"What people … want primarily is respect, free life, participation in decision making and justice. And responding to those demands should be a priority for us, Arab leaders or other leaders," he said.
King Hamad bin Isa Al Khalifa ordered an increase in food subsidies and social welfare payments at the beginning of this month.
The government will increase subsidies on basic food items including flour and meat to 65.9 million dinars (Dh641.9m) in this year's budget, and to 67m dinars in the next fiscal year, the official Bahrain News Agency reported. The king also ordered that social assistance be increased to 20m dinars.
"At some point we shall think about introducing tax," said Mr Ahmed. "But first we shall have to reduce the subsidies."
Keeping the economy growing is key to the country's success and stability. Bahrain generally enjoyed a pretty good financial crisis, barring the odd shock such as the Maan al Sanea and Al Gosaibi scandal. A report prepared by Kroll is with the public prosecutor's office, which will make a decision on whether and who to prosecute.
"The financial crisis affected us all," says Dr Jasim Husain Ali, a member of the Council of Representatives. "The property market has also not recovered … we don't want Egyptian-style change but we would like the authorities to listen to people's demands."
One thing people are hoping will make a difference is the proposed bridge between Bahrain and Qatar. This has been on the drawing board for a number of years but Qatar's successful Fifa World Cup 2022 bid is expected to reignite the project.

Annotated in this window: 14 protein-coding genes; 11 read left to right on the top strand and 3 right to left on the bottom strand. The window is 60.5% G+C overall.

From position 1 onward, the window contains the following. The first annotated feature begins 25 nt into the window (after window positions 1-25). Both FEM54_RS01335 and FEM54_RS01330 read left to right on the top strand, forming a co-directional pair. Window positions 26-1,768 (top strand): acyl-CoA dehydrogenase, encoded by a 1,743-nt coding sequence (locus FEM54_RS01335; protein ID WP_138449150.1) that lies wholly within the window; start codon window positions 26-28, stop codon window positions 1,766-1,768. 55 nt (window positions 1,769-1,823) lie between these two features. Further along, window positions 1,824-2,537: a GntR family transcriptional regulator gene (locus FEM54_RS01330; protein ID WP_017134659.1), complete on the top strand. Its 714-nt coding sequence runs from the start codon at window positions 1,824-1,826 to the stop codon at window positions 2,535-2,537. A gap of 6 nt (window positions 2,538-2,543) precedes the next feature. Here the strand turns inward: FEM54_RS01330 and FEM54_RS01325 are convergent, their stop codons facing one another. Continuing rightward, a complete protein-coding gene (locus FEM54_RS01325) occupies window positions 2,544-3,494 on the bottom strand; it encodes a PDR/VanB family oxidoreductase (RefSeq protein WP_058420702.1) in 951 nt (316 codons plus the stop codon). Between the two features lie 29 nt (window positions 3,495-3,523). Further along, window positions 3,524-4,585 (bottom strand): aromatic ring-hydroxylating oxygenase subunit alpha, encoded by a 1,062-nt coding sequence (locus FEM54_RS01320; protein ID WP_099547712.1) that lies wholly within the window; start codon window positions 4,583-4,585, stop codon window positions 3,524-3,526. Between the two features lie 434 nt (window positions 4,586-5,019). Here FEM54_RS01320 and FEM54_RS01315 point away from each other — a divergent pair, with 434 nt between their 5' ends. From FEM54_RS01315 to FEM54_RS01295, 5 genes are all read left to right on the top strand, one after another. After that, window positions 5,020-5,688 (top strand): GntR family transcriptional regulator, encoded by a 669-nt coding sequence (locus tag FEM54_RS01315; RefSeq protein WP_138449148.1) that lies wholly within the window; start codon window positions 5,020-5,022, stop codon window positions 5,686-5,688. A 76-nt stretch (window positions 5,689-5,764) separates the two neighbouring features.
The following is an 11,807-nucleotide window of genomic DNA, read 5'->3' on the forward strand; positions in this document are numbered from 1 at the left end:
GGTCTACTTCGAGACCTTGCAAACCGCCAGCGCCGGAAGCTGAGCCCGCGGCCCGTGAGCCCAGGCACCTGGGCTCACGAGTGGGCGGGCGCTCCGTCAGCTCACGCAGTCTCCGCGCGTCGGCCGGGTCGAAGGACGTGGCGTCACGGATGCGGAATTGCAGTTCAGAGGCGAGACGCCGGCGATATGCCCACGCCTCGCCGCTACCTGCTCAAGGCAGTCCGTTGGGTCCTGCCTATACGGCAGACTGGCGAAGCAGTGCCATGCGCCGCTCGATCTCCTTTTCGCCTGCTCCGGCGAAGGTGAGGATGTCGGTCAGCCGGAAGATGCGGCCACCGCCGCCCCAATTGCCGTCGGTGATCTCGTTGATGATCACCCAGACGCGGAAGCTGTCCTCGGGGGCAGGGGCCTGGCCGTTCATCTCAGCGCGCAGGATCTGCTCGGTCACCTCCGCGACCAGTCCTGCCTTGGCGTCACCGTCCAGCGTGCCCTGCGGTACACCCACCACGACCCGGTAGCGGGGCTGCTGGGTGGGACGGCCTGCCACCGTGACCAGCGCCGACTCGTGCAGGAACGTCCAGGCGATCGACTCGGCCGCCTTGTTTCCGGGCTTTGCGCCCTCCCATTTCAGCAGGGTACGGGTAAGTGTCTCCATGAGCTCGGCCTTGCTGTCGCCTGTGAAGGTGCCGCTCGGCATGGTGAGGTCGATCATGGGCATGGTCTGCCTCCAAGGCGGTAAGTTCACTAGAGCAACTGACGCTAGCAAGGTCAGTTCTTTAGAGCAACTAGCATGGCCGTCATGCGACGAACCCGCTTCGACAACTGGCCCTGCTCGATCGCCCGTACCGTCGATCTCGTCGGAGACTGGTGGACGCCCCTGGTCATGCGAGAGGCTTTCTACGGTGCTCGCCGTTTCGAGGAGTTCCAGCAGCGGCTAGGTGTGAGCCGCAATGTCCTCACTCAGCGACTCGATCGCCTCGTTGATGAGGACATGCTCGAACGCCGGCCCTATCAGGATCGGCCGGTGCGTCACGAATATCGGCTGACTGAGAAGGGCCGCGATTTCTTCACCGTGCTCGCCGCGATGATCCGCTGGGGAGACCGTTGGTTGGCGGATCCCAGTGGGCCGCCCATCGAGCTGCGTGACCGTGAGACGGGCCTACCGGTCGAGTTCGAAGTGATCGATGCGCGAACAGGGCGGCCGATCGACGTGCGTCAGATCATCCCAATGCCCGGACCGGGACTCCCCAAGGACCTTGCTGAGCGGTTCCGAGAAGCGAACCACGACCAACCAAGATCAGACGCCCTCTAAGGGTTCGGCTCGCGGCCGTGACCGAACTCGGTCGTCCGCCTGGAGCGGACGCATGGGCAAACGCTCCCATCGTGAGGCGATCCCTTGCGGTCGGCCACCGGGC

"I am confident it will be built in time for the World Cup," says Mr Ahmed. "It will help socially and economically. There is a committee assessing all the designs, which will now have rail as well as car links."
The Qatar Bahrain Causeway will be about 40km long when completed, making it the longest bridge in the world, at a cost of up to US$3 billion (Dh11.01bn). Large infrastructural projects are notorious for delays - and corruption - something Sheikh Salman has been trying to stamp out in the country.
"There is more transparency now," says Wael Mattar, the acting chief executive of Abu Dhabi Investment House, which has offices in Manama. "But there is still some way to go for the economy."
Mr Mattar would like to see more creative lending from the banks, and "not just personal loans or car loans". Economists and technocrats like to point to Singapore as a model for the country, but he thinks that is somewhat fanciful.
One issue dividing the business community is the recently introduced labour reform. A scheme has been introduced that makes private companies pay 10 Bahraini dinars a month for every foreign worker they employ. This money is then diverted to a fund, which trains local workers.
"Twenty thousand Bahrainis have been trained in the past two years," says Mr Ahmed. "At first, the business community did not like it but they are coming around. We have growth of 4 per cent last year and unemployment of just 3.8 per cent. Our greatest asset is our people."